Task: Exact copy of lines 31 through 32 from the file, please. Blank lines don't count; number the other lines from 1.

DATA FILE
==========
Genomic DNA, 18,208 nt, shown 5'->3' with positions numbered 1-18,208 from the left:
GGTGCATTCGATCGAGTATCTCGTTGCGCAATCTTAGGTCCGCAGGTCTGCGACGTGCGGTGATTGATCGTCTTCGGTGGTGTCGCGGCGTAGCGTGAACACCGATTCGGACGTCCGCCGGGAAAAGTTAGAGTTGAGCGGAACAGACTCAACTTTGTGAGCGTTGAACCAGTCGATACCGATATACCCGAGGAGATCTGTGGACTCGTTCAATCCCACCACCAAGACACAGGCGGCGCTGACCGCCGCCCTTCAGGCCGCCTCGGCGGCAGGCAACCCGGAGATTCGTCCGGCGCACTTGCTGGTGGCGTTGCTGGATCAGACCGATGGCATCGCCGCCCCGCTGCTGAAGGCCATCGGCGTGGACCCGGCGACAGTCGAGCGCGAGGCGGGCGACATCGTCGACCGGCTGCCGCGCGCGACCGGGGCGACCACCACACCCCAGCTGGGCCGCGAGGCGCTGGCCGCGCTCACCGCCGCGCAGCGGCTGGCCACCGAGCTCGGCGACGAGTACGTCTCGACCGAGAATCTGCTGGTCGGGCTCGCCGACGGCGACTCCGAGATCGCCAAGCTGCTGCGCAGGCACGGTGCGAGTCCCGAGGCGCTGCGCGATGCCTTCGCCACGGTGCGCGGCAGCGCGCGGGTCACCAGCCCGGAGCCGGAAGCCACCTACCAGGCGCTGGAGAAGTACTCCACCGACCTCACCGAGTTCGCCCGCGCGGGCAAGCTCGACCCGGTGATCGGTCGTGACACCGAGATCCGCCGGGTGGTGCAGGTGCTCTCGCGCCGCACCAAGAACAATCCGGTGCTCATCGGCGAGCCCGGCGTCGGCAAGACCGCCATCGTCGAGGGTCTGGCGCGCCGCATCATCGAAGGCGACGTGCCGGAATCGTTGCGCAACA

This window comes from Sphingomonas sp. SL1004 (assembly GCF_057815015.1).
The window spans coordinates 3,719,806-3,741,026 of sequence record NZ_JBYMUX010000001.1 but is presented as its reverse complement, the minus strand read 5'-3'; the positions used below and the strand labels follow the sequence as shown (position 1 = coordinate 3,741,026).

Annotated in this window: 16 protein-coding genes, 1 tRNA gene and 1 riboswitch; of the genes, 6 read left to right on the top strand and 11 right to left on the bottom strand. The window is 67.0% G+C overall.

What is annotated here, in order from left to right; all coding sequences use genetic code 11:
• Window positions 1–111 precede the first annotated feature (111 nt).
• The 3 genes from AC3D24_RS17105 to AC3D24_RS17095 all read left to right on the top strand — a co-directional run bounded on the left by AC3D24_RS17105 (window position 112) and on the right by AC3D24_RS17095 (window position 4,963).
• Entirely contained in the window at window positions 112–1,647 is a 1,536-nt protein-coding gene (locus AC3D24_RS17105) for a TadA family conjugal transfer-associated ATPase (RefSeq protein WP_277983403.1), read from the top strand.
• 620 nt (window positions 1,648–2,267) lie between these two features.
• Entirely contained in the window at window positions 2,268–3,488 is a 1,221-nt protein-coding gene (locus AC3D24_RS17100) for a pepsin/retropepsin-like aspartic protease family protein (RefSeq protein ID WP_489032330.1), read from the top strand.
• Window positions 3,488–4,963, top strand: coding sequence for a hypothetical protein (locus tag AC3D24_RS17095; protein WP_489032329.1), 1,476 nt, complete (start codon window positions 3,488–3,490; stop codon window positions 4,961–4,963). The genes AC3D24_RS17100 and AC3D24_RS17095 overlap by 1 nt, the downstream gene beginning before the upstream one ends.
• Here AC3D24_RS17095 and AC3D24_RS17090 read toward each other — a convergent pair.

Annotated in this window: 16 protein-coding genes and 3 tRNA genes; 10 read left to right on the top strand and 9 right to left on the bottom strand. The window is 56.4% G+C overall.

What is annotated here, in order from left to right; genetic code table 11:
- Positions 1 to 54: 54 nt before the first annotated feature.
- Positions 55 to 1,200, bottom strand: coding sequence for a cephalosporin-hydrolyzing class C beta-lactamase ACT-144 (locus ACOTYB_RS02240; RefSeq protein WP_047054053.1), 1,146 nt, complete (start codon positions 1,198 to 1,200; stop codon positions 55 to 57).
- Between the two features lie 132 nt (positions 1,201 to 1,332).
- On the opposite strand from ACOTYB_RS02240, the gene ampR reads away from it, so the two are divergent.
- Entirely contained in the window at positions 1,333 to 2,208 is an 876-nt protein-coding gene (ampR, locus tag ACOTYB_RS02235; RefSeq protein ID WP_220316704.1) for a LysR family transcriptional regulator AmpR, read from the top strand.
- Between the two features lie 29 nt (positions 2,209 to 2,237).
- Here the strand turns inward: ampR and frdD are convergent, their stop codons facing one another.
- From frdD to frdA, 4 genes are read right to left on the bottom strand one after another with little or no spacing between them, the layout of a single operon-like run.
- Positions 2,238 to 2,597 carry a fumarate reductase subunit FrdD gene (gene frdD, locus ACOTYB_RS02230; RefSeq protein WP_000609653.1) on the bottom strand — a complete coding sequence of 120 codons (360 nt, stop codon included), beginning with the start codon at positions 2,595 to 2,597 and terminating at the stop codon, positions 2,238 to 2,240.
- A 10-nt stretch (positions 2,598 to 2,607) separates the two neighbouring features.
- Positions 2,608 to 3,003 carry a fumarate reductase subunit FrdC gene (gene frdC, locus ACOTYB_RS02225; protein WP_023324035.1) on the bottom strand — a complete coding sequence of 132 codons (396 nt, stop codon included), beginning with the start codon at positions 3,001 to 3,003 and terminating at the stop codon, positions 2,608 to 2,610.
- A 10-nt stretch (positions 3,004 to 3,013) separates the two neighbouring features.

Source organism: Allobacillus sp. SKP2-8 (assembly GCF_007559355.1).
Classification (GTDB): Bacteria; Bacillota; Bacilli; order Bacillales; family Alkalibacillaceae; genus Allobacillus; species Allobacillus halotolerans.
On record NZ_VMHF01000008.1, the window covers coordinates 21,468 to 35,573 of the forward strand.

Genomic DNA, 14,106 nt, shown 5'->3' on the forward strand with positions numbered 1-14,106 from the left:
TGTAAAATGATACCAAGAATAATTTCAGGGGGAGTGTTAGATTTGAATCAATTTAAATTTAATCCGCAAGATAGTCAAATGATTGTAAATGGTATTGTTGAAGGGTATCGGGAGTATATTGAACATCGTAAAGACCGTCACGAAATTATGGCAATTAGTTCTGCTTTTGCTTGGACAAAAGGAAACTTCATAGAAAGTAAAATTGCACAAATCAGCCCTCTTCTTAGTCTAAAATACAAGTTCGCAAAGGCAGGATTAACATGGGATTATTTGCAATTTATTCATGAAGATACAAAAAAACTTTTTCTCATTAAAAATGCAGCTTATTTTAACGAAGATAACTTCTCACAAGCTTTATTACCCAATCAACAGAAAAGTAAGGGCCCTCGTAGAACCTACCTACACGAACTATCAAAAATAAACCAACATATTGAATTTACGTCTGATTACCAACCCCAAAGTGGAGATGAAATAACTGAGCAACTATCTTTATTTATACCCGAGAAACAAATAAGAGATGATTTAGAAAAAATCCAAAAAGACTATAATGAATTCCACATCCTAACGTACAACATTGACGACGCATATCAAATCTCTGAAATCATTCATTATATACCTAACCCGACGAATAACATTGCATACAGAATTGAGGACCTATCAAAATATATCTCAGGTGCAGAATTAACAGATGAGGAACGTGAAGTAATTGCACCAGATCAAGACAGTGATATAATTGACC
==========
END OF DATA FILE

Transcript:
Genomic DNA, 14,106 nt, shown 5'->3' on the forward strand with positions numbered 1-14,106 from the left:
TGTAAAATGATACCAAGAATAATTTCAGGGGGAGTGTTAGATTTGAATCAATTTAAATTTAATCCGCAAGATAGTCAAATGATTGTAAATGGTATTGTTGAAGGGTATCGGGAGTATATTGAACATCGTAAAGACCGTCACGAAATTATGGCAATTAGTTCTGCTTTTGCTTGGACAAAAGGAAACTTCATAGAAAGTAAAATTGCACAAATCAGCCCTCTTCTTAGTCTAAAATACAAGTTCGCAAAGGCAGGATTAACATGGGATTATTTGCAATTTATTCATGAAGATACAAAAAAACTTTTTCTCATTAAAAATGCAGCTTATTTTAACGAAGATAACTTCTCACAAGCTTTATTACCCAATCAACAGAAAAGTAAGGGCCCTCGTAGAACCTACCTACACGAACTATCAAAAATAAACCAACATATTGAATTTACGTCTGATTACCAACCCCAAAGTGGAGATGAAATAACTGAGCAACTATCTTTATTTATACCCGAGAAACAAATAAGAGATGATTTAGAAAAAATCCAAAAAGACTATAATGAATTCCACATCCTAACGTACAACATTGACGACGCATATCAAATCTCTGAAATCATTCATTATATACCTAACCCGACGAATAACATTGCATACAGAATTGAGGACCTATCAAAATATATCTCAGGTGCAGAATTAACAGATGAGGAACGTGAAGTAATTGCACCAGATCAAGACAGTGATATAATTGACC